Angel Orensanz Hit with Full Vacate Order by DOB; History of Issues Revealed

Posted on: April 2nd, 2014 at 9:20 am by and
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Monday night, just as the Soho Rep group celebrated its springtime fundraiser fete at Angel Orensanz, the interior balcony began to buckle. (Gretchen Mol and Tim Blake hosts) Some 500 gala-goers were quickly evacuated after cracks were discovered in one of the load-bearing balcony columns; reports also indicated that the floor itself began to sag. Luckily, no one was hurt.

The Department of Buildings arrived at 172 Norfolk Street shortly thereafter and issued a vacate order pending inspection. It was upscaled to a “full vacate” order yesterday afternoon, and is now pasted on the door. According to the city agency website, “FLOOR JOIST AT FIRST AND SECOND FLOOR ARE CRACKED AND DEFECTIVE AT NORTH AND WEST SIDES.” FDNY echoed the edict saying that the building is unsafe to occupy.

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Fate of the landmarked 1849 structure is now in the hands of the DOB, which continues to evaluate its stability. Meanwhile, we hear that all weddings and events for the space have been cancelled for the foreseeable future.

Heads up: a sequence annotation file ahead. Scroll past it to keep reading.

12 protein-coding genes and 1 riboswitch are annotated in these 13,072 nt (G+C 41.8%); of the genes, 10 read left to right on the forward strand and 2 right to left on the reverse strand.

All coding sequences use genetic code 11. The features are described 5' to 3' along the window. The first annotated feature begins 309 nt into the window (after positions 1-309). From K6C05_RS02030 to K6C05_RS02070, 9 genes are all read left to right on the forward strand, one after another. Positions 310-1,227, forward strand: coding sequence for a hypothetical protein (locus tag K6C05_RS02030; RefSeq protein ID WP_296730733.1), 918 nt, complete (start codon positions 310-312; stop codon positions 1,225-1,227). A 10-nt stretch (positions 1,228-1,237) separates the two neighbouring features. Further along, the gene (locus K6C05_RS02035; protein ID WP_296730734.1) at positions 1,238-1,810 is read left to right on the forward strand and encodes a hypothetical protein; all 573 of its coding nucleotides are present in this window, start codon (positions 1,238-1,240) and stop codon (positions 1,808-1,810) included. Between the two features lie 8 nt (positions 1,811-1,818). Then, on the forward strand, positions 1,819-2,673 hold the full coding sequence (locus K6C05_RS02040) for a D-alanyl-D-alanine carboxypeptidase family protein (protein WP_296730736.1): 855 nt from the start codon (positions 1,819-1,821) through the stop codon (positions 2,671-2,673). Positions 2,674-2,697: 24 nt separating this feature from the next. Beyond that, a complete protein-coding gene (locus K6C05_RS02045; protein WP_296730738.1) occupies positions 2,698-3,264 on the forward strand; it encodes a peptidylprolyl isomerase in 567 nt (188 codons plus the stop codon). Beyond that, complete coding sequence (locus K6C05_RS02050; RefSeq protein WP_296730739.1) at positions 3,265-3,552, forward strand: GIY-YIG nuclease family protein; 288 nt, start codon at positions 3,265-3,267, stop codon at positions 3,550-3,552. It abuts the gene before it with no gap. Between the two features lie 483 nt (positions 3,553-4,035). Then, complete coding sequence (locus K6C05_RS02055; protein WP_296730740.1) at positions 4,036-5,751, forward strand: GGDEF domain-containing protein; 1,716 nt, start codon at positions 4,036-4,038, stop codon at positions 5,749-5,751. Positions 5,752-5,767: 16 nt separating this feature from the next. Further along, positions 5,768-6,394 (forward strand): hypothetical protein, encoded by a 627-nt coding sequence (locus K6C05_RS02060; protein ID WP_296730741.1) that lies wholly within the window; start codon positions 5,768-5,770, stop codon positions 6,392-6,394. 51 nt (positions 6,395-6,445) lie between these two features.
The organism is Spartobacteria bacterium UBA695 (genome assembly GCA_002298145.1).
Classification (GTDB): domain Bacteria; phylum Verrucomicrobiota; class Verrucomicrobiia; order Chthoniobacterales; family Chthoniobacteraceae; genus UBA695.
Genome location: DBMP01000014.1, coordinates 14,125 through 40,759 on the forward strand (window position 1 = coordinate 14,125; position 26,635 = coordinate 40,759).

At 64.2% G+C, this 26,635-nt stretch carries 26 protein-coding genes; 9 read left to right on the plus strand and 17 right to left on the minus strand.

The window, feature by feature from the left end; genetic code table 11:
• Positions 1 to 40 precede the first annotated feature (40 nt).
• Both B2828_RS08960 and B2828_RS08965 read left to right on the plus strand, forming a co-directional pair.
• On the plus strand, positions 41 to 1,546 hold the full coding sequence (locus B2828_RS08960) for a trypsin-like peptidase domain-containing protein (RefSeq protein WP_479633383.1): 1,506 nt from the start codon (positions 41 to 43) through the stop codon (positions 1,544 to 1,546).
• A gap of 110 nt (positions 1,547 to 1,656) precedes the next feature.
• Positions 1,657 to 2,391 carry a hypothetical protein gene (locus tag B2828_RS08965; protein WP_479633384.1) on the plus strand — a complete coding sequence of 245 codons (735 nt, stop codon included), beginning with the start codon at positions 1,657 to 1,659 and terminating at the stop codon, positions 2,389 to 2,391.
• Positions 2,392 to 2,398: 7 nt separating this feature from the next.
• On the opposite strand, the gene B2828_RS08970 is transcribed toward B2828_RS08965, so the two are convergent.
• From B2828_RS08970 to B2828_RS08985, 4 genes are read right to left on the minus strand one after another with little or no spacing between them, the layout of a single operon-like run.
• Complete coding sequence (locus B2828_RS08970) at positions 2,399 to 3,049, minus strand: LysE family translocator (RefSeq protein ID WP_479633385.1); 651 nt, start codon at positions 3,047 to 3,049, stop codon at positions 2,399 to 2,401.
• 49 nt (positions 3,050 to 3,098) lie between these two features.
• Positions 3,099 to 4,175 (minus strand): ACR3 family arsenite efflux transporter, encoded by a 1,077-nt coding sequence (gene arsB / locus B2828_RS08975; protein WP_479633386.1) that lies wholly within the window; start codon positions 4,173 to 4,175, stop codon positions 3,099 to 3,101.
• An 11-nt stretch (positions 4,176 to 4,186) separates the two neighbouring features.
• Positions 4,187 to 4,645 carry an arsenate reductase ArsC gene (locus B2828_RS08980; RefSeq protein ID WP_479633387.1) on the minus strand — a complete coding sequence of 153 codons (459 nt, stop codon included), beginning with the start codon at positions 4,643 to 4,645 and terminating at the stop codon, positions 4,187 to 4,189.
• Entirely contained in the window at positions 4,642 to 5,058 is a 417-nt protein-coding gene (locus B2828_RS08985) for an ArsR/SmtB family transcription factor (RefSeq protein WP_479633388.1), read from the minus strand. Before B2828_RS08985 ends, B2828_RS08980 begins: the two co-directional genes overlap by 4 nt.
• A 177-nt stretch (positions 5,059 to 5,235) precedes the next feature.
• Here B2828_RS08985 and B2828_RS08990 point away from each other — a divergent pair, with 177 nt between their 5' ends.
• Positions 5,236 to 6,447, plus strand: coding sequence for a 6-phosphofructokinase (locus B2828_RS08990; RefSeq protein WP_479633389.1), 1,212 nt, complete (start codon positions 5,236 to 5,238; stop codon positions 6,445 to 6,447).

Sources also tell us that historians, preservationists, architects and engineers have been working closely with the FDNY, LPC and DOB. The building will undergo repairs to address the fissures, including more reinforcements and systems for a safer structure. The incident itself is being called a blessing disguise.

Yet this drama is actually familiar territory for Angel Orensanz. A further scrutiny of public record reveals several similar issues deemed “resolved” by the DOB.

  • 1999 – complaint for sloping stairs and slanted balconies (resolved)
  • 1996 – east apex (Exterior rear wall) was in “danger of collapse” (resolved)
  • 1992 – there was loose brick falling near the back wall (unpointed, meaning no mortar)
  • 1989 – holes in wall, ceiling. Structural stability affected

The Angel Orensanz Center is a landmark synagogue at 172 Norfolk Street, built in 1849 to house the Reform congregation of Anshe Chesed (“People of Kindness”). It was designated as such in 1987, a year after Spanish artist Angel Orensanz purchased the property. Before that acquisition and subsequent restoration, the building had been abandoned.

Here’s hoping the Lower East Side icon is ready to rock and roll in no time.

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Angel Orensanz during “Gossip Girl” shoot, July 2011

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